Martin Popoff of Classic Rock Revisited recently conducted an interview with former QUEENSRŸCHE singer Geoff Tate. A couple of excerpts from the chat follow below.
Classic Rock Revisited: Have you come to terms with [your former bandmates in QUEENSRŸCHE] continuing as QUEENSRŸCHE? Are you fine with it now?
Geoff: Well, yeah, yeah. It’s all settled. They compensated me for my work and my involvement in all that, so we’re all square on the legality end of things.
Classic Rock Revisited: Do you find that a band sort of earns the right to call themselves… let’s use QUEENSRŸCHE as an example, like this idea of, you know, the lead singer, leader, the main writer, the front man leaves, and someone else comes in. And maybe there’s a period where there’s not a legitimacy there… Do you feel like looking at bands you grew up with as a kid, five records in, Jon Davison with YES or Todd La Torre or whoever it might be, will earn the right to call this band QUEENSRŸCHE?
Geoff: Well, I honestly don’t look at it that way. The name QUEENSRŸCHE is a brand. You know, it’s a company, and it’s something that whoever owns the name can use. I don’t own it anymore. I sold it, so, I’m out of that.
Classic Rock Revisited: One record you and I never see talked about very much is [QUEENSRŸCHE‘s 1994 album] “Promised Land”. What are your thoughts on that record after all these years?
Geoff: My thoughts on “Promised Land”… Well, I quite liked that record. It’s one of my favourite records that I’ve done. I just think there’s a lot of really interesting music on it. And I think of all the albums that we made up until “Promised Land”, it was the first one to capture a certain mood, overall, with the album, and stay in that mood, and not deviate a lot from song to song. It seemed to me at the time that the records we did previously, they were kind of sporadic in the… not sporadic — I don’t mean that to be negative, but just varied song choices and flow to the record, that kind of thing. Where “Promised Land” had a certain feel to it. It’s kind of hard to define, but I would say that on it, we found a space, and we stayed there through the entire record, not deviating from that space too much. Which I liked; I like that kind of thing. It’s quite challenging to make something like that.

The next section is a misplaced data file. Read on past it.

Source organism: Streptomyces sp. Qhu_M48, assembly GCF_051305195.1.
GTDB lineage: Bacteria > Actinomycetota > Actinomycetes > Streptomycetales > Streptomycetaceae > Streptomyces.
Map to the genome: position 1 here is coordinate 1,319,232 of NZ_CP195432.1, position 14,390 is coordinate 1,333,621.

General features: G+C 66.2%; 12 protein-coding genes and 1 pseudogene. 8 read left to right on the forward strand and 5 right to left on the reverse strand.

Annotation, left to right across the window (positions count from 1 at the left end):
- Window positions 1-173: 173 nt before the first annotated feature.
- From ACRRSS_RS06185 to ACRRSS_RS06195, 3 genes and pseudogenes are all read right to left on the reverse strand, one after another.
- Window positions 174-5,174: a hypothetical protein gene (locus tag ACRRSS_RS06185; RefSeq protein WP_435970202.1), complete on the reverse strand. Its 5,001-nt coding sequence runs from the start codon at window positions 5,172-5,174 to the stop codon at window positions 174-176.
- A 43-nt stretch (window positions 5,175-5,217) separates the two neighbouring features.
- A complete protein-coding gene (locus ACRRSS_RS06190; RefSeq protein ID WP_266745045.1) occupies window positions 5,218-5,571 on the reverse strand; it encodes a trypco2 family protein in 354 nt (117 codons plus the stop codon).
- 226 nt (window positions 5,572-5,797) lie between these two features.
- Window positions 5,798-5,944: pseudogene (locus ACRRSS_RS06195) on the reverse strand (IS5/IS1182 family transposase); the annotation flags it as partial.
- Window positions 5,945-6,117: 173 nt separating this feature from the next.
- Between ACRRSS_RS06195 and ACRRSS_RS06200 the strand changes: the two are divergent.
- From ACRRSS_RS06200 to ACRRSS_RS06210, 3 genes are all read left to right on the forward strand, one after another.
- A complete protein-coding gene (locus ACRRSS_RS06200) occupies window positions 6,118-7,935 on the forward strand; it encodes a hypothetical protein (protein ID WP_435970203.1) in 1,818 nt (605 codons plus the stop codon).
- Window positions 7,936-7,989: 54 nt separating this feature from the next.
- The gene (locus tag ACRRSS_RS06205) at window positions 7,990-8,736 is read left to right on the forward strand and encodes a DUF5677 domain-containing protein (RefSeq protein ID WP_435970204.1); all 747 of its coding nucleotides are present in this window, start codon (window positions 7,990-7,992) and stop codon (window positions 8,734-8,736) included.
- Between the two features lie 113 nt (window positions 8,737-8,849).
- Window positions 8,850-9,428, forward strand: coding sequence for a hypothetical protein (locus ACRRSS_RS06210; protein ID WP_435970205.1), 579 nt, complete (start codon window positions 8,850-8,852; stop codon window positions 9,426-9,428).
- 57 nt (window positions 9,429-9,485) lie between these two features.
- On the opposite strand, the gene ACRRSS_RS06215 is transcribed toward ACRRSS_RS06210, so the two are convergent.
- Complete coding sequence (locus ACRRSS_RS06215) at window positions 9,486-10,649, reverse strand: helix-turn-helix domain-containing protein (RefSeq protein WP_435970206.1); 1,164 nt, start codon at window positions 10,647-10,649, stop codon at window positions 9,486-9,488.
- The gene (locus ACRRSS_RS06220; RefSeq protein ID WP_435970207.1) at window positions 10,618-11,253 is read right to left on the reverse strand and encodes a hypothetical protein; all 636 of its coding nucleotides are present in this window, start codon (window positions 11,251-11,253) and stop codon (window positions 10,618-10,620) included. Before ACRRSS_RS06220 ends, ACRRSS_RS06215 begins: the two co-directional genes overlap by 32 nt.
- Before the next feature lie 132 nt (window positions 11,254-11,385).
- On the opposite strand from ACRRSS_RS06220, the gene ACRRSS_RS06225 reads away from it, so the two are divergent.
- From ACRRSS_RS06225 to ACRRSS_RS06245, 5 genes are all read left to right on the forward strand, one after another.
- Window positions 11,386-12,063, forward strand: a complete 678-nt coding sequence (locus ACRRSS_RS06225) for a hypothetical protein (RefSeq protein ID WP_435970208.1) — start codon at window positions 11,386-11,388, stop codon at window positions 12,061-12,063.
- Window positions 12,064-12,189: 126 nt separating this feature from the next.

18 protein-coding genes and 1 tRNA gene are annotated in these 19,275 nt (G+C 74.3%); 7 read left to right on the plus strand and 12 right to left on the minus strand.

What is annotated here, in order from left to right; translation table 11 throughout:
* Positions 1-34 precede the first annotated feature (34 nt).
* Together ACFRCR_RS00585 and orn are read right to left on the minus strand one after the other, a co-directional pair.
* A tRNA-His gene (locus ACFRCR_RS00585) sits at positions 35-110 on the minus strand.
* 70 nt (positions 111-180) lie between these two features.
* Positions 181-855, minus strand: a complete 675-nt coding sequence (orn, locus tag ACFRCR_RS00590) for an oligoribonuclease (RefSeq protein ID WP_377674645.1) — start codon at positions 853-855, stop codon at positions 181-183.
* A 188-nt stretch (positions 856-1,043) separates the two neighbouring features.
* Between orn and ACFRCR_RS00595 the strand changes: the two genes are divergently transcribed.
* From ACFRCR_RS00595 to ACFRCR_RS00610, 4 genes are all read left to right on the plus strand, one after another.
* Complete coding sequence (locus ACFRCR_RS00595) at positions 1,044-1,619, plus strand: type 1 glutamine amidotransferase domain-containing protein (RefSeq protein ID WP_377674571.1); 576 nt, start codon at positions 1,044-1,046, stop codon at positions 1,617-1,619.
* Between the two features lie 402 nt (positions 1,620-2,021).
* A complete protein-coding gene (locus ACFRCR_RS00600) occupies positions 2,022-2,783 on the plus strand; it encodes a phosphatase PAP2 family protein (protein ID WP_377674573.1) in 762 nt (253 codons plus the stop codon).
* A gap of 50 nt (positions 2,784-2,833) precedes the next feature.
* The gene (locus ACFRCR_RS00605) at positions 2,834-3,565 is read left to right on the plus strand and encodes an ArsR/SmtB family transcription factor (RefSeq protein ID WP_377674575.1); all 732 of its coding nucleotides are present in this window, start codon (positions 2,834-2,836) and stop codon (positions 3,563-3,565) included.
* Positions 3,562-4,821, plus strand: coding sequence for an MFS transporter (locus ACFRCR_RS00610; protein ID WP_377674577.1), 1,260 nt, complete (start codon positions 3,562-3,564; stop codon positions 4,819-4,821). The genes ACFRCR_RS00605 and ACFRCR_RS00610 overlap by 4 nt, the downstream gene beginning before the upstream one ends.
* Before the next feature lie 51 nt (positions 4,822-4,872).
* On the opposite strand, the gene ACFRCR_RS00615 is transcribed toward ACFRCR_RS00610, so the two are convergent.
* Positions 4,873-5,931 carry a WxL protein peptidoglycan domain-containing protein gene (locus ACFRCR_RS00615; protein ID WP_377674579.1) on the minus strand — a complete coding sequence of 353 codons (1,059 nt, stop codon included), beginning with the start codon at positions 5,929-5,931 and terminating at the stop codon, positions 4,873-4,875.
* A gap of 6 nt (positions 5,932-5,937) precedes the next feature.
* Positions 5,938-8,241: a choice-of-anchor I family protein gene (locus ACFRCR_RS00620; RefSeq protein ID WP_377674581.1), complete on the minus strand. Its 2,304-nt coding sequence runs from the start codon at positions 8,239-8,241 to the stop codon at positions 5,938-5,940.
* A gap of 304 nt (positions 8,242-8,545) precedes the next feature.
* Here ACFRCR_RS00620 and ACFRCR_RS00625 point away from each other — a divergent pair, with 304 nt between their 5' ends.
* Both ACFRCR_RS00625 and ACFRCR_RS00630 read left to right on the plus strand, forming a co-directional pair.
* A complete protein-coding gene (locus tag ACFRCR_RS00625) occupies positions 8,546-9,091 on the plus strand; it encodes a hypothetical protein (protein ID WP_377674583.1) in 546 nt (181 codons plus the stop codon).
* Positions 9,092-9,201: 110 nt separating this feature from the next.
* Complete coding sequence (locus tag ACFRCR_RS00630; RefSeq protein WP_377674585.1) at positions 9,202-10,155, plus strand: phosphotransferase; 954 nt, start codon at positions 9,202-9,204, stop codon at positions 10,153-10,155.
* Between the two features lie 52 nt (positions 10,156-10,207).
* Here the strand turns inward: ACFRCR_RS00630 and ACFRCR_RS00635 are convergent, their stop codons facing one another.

Martin: Those whole three years or whatever, between all that massive touring and success with “Empire”, leading up to “Promised Land”, do you feel that it brought you guys more together, or tore you apart? Were you tired, or were you enthusiastic going into “Promised Land”?
Geoff: Well, we never were like a really close group of people. But leading up to “Promised Land”, it was a tumultuous time with a lot of… well, like you said, a lot of touring, a lot of media attention, that kind of thing, which is a direct influence… it was actually what really influenced “Promised Land”. It was the whole premise of the record. The whole premise of the record was that as Americans, we’re really tuned into and trained to compete, and to win, and to accumulate things and goods, an accumulative position. Success is very important to Americans. And so I felt like we, as a band, had reached that pinnacle of success, that we had done and achieved all of the things that are sort of associated with being a musician. And so “Promised Land” was a reflection on that. You know, “What does it all mean? Is it really that important? Is it very important? Is it something that… where do you go from there?” It’s almost like people think that success is this platform that you reach — and it really isn’t. It’s a never-ending ladder. It just keeps going and going and going; the ladder keeps going and you keep climbing and climbing. There’s never an end to it, you know? [Laughs]
Read the entire interview at Classic Rock Revisited.